The main reason for satellites to be in the Van Allen belts is because the synchronous orbits are located there.
The GPS satellites orbit at around 20,200 km altitude above MSL because the orbital period at this altitude is 12 hours and the satellite returns to the same place on earth twice a day.
At the other end is the geosynchronous orbit at 35,786 km above MSL, where the satellites have an orbital period of 24 hours, thus returning to the same place once a day.
An important thing about the synchronous satellites is that they trace the same ground track every day (since their rotation matches with that of the earth's) and this makes tracking easy. For example, the geostationary satellites make satellite broadcasting to individual households possible.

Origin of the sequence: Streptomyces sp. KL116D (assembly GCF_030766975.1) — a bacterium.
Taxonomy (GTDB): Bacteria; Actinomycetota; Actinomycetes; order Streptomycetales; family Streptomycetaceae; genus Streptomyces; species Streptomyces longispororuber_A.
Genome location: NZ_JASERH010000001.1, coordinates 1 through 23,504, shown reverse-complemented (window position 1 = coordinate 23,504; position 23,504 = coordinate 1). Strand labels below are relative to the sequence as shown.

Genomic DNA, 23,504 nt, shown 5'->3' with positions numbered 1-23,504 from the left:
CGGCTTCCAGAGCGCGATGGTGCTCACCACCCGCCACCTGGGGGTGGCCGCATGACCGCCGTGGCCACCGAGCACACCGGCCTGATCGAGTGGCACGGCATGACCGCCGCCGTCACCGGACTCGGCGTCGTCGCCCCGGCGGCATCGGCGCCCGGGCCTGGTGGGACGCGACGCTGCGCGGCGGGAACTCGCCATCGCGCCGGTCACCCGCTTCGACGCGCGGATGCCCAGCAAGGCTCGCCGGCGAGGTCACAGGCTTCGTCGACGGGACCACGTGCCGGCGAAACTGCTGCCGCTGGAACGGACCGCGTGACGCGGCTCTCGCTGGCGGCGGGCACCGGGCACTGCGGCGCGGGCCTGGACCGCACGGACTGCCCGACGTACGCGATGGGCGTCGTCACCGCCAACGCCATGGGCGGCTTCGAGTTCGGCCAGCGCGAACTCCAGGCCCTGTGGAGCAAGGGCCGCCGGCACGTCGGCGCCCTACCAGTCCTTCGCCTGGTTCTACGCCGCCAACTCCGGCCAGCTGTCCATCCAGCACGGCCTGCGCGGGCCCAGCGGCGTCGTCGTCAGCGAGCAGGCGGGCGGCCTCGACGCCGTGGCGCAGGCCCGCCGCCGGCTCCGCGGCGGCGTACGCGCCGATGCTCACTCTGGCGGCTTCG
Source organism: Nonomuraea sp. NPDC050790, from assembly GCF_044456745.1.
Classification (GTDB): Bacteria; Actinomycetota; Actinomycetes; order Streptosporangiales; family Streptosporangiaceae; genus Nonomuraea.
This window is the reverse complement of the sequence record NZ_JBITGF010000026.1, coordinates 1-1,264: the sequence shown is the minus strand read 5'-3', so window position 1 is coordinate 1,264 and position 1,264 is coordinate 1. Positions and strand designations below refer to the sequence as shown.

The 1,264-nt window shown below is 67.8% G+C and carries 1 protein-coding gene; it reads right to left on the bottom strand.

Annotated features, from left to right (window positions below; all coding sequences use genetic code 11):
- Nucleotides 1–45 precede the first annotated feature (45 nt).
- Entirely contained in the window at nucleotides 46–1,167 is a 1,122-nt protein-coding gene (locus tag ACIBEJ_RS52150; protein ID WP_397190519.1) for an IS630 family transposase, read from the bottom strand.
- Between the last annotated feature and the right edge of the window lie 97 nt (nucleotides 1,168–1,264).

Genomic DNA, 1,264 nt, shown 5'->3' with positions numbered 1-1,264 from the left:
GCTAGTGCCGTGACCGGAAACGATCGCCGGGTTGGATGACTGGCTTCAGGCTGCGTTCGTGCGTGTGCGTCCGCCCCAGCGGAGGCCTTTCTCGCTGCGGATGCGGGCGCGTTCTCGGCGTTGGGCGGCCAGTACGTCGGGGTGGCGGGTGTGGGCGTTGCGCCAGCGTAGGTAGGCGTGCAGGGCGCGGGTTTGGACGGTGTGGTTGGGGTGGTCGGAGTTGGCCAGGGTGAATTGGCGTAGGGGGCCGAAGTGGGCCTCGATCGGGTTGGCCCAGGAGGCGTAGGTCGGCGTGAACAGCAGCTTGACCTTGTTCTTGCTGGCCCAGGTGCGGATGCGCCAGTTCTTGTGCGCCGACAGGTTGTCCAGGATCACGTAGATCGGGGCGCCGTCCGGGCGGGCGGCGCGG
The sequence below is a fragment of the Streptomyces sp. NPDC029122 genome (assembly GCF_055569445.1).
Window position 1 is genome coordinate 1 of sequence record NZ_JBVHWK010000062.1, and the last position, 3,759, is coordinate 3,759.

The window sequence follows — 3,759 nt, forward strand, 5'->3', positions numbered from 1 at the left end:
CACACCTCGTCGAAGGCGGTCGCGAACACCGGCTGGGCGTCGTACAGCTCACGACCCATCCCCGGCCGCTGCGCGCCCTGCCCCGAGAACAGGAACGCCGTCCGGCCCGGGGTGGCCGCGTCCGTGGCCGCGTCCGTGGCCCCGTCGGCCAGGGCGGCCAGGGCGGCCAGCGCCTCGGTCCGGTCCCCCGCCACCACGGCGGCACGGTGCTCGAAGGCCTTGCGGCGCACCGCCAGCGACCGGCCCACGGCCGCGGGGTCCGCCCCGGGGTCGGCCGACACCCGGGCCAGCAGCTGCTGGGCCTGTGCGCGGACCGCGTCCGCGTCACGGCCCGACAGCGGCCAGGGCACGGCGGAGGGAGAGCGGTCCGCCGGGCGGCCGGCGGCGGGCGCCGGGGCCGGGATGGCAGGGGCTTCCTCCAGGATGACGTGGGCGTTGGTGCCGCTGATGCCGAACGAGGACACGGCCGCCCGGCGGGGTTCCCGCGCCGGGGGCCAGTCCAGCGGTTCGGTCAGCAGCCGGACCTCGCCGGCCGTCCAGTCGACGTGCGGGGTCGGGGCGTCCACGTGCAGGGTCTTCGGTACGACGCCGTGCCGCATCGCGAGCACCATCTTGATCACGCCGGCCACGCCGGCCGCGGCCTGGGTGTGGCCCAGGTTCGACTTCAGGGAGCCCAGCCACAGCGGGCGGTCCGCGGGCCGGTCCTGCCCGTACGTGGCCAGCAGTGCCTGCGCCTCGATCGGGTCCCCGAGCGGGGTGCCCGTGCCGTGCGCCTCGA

This also means that they can used to cover the same areas everyday.
Though it is possible to locate the satellites in an active geosynchronous orbit, it requires continuous expenditure of some form of energy. Since lifting payload to space cost astronomical sums of money, it is better to safeguard the satellites against any radiation rather than getting more fuel there.